Manager Clint Hurdle needed a dependable shortstop. Clint Barmes wanted to rejuvenate his career. Reunited this spring with the Pittsburgh Pirates, they both might get their wish.
Barmes, 33, is in camp with the Pirates for the first time after signing a two-year contract worth $10.5 million. He spent eight up-and-down seasons with the Colorado Rockies, then last year was traded to the Houston Astros.
Playing in the National League Central Division, Barmes saw how Hurdle, his former skipper with the Rockies, is trying to turn around the Pirates. Pittsburgh flirted with first place until late July and wound up finishing fourth.
“The talent here and what the team did last year is very exciting,” Barmes said. “I’m excited to be a part of all this.”
When he was hired before the 2011 season, Hurdle insisted he was not intimidated by the Pirates’ then-18-year run of losing seasons. The team’s 72-90 record last year might not seem like much, but it is a 15-game improvement from 2010.
“One of the reasons I came here was I felt good about the vision for the future,” Hurdle said. “But, more importantly, I saw there’s action.”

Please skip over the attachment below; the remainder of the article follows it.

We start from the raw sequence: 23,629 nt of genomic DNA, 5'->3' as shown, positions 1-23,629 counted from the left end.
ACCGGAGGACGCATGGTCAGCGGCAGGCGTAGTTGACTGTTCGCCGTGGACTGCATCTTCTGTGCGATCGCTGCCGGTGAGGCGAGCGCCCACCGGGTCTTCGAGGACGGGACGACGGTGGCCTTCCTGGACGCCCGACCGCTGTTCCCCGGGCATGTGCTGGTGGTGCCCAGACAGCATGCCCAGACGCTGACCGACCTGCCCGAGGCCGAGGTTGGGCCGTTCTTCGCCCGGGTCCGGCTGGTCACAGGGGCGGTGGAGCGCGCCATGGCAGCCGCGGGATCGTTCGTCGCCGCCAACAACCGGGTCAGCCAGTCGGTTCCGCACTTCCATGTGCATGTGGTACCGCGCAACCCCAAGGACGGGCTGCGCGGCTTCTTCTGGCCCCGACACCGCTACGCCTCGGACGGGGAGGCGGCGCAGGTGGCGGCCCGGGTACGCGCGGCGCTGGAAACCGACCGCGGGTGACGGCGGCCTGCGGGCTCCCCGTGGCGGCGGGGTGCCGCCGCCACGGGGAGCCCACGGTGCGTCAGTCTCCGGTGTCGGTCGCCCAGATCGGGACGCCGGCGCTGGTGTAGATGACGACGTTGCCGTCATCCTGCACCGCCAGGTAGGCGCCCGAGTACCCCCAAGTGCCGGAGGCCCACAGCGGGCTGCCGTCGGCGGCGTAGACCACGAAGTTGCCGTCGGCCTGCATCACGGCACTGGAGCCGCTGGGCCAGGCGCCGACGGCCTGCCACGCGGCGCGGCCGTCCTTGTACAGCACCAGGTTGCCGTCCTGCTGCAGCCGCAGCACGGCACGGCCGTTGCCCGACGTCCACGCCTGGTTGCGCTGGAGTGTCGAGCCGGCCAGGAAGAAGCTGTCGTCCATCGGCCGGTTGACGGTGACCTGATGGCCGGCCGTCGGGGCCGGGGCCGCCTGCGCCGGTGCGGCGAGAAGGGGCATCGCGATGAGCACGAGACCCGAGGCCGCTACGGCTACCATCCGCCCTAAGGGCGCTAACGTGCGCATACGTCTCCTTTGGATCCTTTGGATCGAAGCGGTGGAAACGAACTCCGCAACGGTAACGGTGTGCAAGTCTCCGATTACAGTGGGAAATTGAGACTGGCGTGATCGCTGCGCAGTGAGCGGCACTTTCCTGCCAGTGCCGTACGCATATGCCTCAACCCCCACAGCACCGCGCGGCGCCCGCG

After getting limited production the past two years from shortstop Ronny Cedeno, the Pirates declined to pick up his $3 million option for 2012. At Hurdle’s urging, the team went after Barmes aggressively in the free-agent market. He signed barely three weeks into the offseason.
Barmes was a rookie of the year candidate in 2005 until his season was cut short by a broken collarbone. The injury ravaged his swing, and Barmes’ batting average plunged 69 points to .220 in 2006.
He rebounded in 2009, hitting .290 with 11 home runs. But after the 2010 season, Barmes was dealt to Houston for pitcher Felipe Paulino.
“It’s been a grind,” Barmes said. “I’ve had some good years and some pretty bad years, too. I have a lot of confidence that this year I will be a lot more consistent at the plate because of some of the adjustments I’ve made.”
The biggest change Barmes made was keeping his hands away from his body when he starts his swing. He no longer chops downward at the ball and is better able to hold up on pitches down and out of the zone.
“I still believe Clint’s best years are in front of him,” Hurdle said. “He’s got a makeup that fits our ballclub and our city. He’s had to fight, scratch and claw for everything he’s ever gotten and he plays the game the same way.
“The presence, not just on the field but in everything he does, is going to help us.”